Last Updated March 08, 2019

Law and Practice

Contributed By Linklaters


Linklaters is a leading international law firm, and has advised on significant deals in over 100 countries. In addition to serving clients from its 30 offices and via its alliance with Allens and Webber Wentzel, Linklaters’ lawyers have expertise in key jurisdictions across emerging Europe, the Middle East, Asia and Africa. In Belgium, Linklaters is recognised as a market-leading law firm, with a presence in the Belgian market dating from 1969 and with offices in both Brussels and Antwerp. Its wide offering of specialised practices, ranging from corporate and banking to IP/TMT and tax, means that the firm provides market-leading advice across the full spectrum of legal specialities.

See 2.3 Courts with Jurisdiction for an overview of the competent courts in Belgium and some basic procedural aspects, and 2.5 Prerequisites to Filing a Lawsuit.

Under general civil law rules, a patent-owner may rely on a variety of actions to enforce its rights, including a procedure on the merits (either regular proceedings on the merits or a so-called fast-track procedure that is conducted 'as in summary proceedings', nevertheless still triggering a decision on the merits) and summary proceedings (triggering a preliminary injunction only, from Article 584 of the Judicial Code). Separate from or prior to launching these inter partes proceedings, the patent-owner may also decide to initiate ex parte or unilateral proceedings to obtain a preliminary injunction (Article 584, 4th para of the Judicial Code), or so-called descriptive seizure proceedings (Article 1369 bis/1 and following of the Judicial Code). See also 2.7 Interim Injunctions, below.

Under certain conditions, a patentee may also invoke either criminal law (ie, if an infringement is committed with malicious or fraudulent intent), essentially bringing the matter to the attention of the public prosecutor’s office or the investigating magistrate, or Regulation (EU) 608/2013 of 12 June 2013 concerning customs enforcement of intellectual property rights (establishing specific procedures relating to the interception and the destruction of counterfeit goods entering the EU).

The basic underlying right to enforce a patent can be found in Article XI.29 of the CEL, which states that infringement proceedings may be brought by the patent-holder against a third party if the latter commits any of the following acts of (direct) infringement on the Belgian territory without the consent of the patent-holder:

  • the manufacturing, offering, bringing to market or use of a product that is the subject-matter of a patent, or the importation or storage of a product for such purposes;
  • the application of a patented process or the offering of a patented process for application on the Belgian territory; or
  • the offering, bringing to market or use of a product directly obtained from a patented process, or the importation or storage of a product for such purposes.

Patent infringement proceedings can also be launched in relation to alleged 'indirect' infringement acts (ie, acts that contribute to direct patent-infringement by a third party), provided that certain conditions are met (as set out in Article XI.29 §2 of the CEL).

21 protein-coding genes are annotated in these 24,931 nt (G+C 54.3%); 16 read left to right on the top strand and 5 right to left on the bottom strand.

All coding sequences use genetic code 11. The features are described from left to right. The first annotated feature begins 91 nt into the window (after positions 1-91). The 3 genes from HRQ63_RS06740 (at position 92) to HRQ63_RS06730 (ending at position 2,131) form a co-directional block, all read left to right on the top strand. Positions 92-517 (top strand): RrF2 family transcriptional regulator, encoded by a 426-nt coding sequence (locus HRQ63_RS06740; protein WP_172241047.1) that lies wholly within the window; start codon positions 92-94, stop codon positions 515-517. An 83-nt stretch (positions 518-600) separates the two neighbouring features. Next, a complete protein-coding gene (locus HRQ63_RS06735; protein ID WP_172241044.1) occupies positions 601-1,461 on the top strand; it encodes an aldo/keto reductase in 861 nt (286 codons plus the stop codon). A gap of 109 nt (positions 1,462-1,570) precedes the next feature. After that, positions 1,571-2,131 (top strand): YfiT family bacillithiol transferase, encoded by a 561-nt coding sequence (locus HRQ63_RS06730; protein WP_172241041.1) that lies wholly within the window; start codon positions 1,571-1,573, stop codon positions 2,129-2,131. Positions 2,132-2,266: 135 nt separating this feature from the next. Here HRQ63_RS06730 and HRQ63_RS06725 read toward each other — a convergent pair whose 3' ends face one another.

See 2.3 Courts with Jurisdiction for an overview of the competent courts in Belgium and some basic procedural aspects, as well as 4 Revocation/Cancellation.

A defendant in infringement proceedings will generally want to challenge the validity of the patent or argue that it is not infringing the patent right(s) invoked. The latter can be done by asserting that there is no reproduction of the essential features of the invention (as included in the claims, supported by the description and the drawings, if any) or that the challenged acts cannot otherwise be qualified as infringing under Article XI.29 of the CEL (see 2.1 Actions Available Against Infringement).

As none of the patent-owner’s rights are absolute, a (possible) defendant may also rely on any of the limitations to the patentee’s rights as set out in Article XI.34 and following of the CEL. This includes the inability of the patent-holder to enforce its rights against a party that has applied the patented invention within the confines of what is referred to as 'private and non-commercial use'. Belgian law also includes a research or so-called Bolar exemption, allowing third parties to perform certain acts on or with the subject matter of a patented invention for purely scientific purposes. The CEL also refers to specific acts that can no longer be prohibited because of the patent rights of the patentee having been exhausted (following its authorising a patented product to be put on the market in a specific jurisdiction). Finally, a defendant may also be in a position to rely on the 'prior personal use or possession' exception if applicable to the Belgian territory (Article XI.36 of the CEL).

In general, the aforementioned defence strategies are open to a defendant in response to a plaintiff enforcing its rights, or upon such defendant proactively applying to (the president of) the court for a declaration that any given act does not constitute infringement. 

As in any other civil procedures, either party initiating litigation before a court of law will need to establish that it has proper standing to be able to do so (Article 17 of the Judicial Code).